A year in the experiences of a group of Sudanese orphans brought to the United States by a relief agency is the subject of this interesting but fairly conventional documentary by Jon Shenk and Megan Mylan. Though obviously made with few resources, “Lost Boys of Sudan” makes its story come alive by personalizing it, focusing on a group of seven young men flown to Houston for education and employment, and eventually on two of them whose experiences take rather different turns.
The youths treated in the film are only a few of the tens of thousands left on their own as the result of the terrible civil conflict in their North African nation, a seemingly perpetual war between the Islamic government and Christian and animist rebels in the south that has caught up untold millions of people, leading to staggering numbers of dead and displaced. The Dinka tribe has been especially hard hit, and the boys profiled here are among those who fled their homeland and traveled long distances to refugee camps outside Sudan. The film introduces us to a group of friends at one of the camps, from whose number the seven are selected for transport to the U.S. under the sponsorship of various relief organizations. The boys see the United States rather unrealistically as a place where they can quickly make a good life for themselves, and those left behind hope that the immigrants will be able to send back much-needed funds and, perhaps, eventually return as benefactors.
The reality proves very different. In Texas the group is installed in an apartment and provided with support to cover a few months, but the culture shock is immense, and the need to find gainful employment soon becomes acute. One of them, Peter, moves to Kansas City, where he earns a high school diploma while holding down a job. His situation is hardly idyllic, though: he fails to make the school basketball team despite his hard work, and a relative back home expresses her disappointment at his failure to send her more money from America. Meanwhile his friend Santino, left behind in Houston, makes far less progress: he gets a job in a plastics factory, but runs into trouble with the law when he’s arrested for driving without a license. The story of the two young men ends abruptly at the close of the first year, so that the picture lacks a solid resolution; there is, however, footage of a one-year reunion of “lost boys” from across the country, who share reminiscences and renew old friendships.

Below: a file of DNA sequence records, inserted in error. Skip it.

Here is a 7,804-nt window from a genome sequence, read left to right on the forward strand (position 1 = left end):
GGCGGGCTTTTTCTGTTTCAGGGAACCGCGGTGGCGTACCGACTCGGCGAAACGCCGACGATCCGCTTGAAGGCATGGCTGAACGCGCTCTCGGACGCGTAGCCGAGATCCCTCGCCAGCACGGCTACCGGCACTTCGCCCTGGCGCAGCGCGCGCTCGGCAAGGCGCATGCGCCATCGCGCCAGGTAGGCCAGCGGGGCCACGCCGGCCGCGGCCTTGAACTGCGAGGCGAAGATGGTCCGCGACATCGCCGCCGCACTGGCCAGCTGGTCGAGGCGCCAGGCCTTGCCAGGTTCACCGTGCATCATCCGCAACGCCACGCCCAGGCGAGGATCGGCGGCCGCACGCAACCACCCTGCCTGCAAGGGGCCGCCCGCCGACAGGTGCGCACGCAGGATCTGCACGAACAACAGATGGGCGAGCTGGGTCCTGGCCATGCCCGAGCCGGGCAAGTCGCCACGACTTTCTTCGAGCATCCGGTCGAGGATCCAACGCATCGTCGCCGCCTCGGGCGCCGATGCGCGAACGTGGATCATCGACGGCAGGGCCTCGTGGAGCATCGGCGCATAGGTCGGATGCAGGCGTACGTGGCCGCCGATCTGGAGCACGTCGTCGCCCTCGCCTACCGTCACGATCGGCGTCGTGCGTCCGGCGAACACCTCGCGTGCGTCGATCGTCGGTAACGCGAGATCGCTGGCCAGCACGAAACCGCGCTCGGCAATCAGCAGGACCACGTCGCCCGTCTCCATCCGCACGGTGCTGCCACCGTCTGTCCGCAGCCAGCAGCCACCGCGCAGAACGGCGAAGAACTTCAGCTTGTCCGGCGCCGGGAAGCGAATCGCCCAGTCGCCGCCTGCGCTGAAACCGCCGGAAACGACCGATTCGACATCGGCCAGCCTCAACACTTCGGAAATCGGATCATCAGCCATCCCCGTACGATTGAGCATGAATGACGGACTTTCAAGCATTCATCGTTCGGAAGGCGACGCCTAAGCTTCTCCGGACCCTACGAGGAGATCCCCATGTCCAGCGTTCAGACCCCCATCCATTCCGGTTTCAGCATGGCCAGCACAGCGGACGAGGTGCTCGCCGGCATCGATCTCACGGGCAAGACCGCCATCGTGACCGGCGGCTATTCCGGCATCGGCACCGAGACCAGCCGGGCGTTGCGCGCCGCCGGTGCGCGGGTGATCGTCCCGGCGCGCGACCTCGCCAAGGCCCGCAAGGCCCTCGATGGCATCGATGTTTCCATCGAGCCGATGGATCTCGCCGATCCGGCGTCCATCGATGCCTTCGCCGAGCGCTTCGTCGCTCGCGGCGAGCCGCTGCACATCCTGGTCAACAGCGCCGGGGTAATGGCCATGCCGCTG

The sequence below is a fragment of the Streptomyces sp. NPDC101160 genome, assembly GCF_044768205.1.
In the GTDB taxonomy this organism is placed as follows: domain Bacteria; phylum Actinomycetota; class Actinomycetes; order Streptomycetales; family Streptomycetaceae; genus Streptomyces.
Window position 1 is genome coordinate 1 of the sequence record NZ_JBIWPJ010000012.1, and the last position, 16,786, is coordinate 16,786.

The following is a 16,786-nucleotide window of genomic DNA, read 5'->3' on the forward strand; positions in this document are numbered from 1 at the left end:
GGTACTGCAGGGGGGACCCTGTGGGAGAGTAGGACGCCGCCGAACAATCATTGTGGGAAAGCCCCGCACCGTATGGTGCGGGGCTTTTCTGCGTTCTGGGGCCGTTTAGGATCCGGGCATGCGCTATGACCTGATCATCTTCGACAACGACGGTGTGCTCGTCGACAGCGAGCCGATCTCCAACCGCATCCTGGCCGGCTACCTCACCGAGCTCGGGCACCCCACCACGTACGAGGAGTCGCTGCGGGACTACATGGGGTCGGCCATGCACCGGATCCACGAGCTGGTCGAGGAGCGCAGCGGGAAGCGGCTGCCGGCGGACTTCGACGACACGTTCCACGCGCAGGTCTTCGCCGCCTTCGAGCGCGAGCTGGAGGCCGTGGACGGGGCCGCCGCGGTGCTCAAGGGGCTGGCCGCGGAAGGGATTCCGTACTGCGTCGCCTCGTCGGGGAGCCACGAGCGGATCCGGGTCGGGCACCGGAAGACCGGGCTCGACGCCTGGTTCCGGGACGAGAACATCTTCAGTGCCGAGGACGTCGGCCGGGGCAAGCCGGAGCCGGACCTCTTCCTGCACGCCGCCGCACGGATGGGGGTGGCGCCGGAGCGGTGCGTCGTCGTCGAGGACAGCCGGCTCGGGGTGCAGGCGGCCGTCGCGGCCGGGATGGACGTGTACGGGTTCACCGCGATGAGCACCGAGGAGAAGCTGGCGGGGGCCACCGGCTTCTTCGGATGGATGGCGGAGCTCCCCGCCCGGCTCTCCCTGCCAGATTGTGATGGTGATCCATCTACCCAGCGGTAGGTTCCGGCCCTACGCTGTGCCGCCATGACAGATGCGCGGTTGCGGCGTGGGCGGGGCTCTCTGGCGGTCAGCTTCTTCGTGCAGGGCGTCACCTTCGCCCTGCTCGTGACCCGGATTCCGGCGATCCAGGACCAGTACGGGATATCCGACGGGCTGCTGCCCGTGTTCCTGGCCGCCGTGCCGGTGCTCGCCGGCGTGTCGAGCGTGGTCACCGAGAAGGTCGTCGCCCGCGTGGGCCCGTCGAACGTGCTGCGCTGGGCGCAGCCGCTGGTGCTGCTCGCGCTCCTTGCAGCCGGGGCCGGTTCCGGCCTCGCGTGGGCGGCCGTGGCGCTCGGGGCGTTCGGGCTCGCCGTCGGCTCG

In the final analysis “Lost Boys of Sudan” isn’t much more than the latest installment of the immigrant experience in America, recounting the difficulties of assimilation while holding out an uplifting hope of success. But the fact that it’s an old story doesn’t mean that this new telling of it doesn’t, in its rather simple and unaffected way, carry considerable impact.